On June 25 the first business flights were resumed between Japan and Vietnam, the first such flight since the emergence measures were put in place. The next country to likely allow a similar arrangement will be Thailand.
New testing facilities for international arrivals.
Japan has set out to build new coronavirus testing centres at its three major international airports, Haneda, Narita and Kansai Airport. In addition to central parts of the cities, as the country sets out to relax travel restrictions.
The new facilities are aimed at increasing the amount of polymerase chain reaction (PCR tests), to over 4,000 per day, and the testing times to a few hours. Currently, authorities are able to administer 1,000 daily PCR tests, with results confirmed in around one or two days.
Those who test negative upon arrival will be issued certificate, and be allowed to travel without further quarantine.
European nations opening to Japan
On June 29th, the European Union announced that it will once again allow visitors from Japan, including tourism. While no such announcement has been made in return by Japan, it is a hopeful sign that this will be reciprocated.
Hope lights the way – new tourism campaign
JNTO as launched a new campaign called hope lights the way, to guide visitors back to Japan once conditions allow.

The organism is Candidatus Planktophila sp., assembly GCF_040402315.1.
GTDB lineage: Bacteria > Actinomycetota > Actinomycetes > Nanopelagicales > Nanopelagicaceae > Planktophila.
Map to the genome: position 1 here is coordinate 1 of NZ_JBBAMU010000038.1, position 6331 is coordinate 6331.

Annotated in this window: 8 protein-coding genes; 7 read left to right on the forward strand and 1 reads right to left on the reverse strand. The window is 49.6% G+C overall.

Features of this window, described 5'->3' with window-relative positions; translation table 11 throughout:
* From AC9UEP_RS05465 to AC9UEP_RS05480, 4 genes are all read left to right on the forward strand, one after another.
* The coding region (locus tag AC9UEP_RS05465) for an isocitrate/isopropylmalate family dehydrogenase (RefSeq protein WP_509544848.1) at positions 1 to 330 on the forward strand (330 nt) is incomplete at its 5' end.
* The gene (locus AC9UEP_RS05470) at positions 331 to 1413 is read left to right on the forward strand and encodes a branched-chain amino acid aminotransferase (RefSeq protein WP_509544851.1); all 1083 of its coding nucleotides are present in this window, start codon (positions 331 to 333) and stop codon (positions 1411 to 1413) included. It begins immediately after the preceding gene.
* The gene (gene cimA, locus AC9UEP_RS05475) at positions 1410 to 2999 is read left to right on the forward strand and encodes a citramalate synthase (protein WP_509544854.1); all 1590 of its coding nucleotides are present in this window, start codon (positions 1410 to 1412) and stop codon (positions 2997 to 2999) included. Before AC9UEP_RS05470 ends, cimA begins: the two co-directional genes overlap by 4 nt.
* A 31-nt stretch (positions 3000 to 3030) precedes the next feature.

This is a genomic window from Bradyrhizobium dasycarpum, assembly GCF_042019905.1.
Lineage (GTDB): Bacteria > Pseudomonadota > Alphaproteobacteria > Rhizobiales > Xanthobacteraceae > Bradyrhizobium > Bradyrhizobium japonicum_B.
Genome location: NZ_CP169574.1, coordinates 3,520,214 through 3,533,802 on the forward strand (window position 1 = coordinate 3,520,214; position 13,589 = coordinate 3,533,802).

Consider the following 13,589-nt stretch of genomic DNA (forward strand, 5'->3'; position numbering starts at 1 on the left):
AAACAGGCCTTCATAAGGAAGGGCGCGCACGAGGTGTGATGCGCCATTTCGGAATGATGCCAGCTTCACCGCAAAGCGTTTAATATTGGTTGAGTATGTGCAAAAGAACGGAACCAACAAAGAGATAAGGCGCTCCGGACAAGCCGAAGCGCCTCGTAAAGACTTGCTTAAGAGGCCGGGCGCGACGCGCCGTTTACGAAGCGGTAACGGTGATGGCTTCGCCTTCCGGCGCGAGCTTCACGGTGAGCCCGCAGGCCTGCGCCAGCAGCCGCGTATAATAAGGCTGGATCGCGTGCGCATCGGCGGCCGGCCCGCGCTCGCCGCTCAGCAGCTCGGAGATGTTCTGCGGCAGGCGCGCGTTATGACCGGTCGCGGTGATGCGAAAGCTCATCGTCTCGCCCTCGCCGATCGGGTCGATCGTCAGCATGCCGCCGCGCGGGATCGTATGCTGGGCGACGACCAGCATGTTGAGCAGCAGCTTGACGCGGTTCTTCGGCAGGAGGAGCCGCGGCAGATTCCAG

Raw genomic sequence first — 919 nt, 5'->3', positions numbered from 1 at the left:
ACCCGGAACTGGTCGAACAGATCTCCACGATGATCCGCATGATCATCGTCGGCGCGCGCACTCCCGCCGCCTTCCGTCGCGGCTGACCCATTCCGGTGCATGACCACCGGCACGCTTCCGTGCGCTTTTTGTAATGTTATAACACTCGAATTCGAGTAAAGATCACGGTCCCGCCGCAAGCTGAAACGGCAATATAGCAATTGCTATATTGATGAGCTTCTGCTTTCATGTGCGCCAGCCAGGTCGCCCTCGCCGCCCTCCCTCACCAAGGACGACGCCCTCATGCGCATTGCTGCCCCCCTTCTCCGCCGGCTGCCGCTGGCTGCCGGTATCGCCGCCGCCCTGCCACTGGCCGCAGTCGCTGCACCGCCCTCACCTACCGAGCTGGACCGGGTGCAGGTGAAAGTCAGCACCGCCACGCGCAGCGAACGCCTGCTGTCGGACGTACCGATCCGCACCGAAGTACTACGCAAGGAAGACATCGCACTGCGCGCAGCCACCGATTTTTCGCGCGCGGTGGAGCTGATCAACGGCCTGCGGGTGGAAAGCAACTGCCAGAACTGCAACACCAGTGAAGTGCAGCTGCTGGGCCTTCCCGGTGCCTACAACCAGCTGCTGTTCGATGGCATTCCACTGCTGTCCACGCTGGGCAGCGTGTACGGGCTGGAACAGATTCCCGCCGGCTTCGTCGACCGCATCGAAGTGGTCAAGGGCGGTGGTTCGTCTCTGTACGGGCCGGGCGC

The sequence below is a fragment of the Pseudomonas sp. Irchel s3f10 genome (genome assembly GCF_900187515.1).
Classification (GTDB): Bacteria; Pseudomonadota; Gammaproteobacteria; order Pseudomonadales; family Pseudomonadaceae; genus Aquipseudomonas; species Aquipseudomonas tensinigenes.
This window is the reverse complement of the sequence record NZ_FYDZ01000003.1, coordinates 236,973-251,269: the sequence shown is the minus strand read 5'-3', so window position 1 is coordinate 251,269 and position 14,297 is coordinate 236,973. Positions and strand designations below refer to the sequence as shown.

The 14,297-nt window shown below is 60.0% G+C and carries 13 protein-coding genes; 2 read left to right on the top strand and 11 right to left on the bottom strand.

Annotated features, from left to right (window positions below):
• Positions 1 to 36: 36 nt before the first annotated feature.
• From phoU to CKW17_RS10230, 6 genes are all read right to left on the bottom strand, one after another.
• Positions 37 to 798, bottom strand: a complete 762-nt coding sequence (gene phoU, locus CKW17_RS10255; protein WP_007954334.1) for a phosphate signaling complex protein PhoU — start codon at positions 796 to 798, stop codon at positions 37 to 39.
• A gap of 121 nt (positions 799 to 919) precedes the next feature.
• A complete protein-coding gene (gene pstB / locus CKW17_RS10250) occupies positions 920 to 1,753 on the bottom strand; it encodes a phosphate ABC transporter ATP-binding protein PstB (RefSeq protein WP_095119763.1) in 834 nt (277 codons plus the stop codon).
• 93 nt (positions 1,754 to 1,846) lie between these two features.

The video features some of the most diverse and beautiful highlights Japan has to offer. From the white snow mountains of Hokkaido to the sandy blue beaches of Okinawa. It certainly will make you want to come back to Japan.
We’ll update this page as soon is more news is available, booklist it to get the latest news.
The first step to opening Japan again internationally
The Japanese government has announced starting September, foreign students, foreigners who hold resident status and business travellers for a selected few countries will be able to travel to Japan first.
The restrictions for foreign students will be lifted for those that have a sponsored visa by the Japanese government, later followed by others.
Additionally, a selected few countries in Asia such as Singapore, Laos, Hong Kong and Thailand will allow business travel to resume on a bilateral basis.
Phased opening – Phase one
Japan will be using a three tiered system for allowing international travel to resume.
The first phase will allow travellers who fall under the category of engineering, humanities and international services, business managers, highly skilled professionals, specified skilled workers or technical intern trainees. Additionally, travellers engaged in nursing care or with startup visas may also be allowed entry.
The second phase will allow general business travel to resume from selected save countries, such as New Zealand, Australia, Cambodia, Singapore, China, South Korea, Hong Kong, Macau, Brunei, Malaysia, Myanmar, Mongolia, Laos and Taiwan.
And the third phase will allow tourism travel to resume, though restrictions may still apply.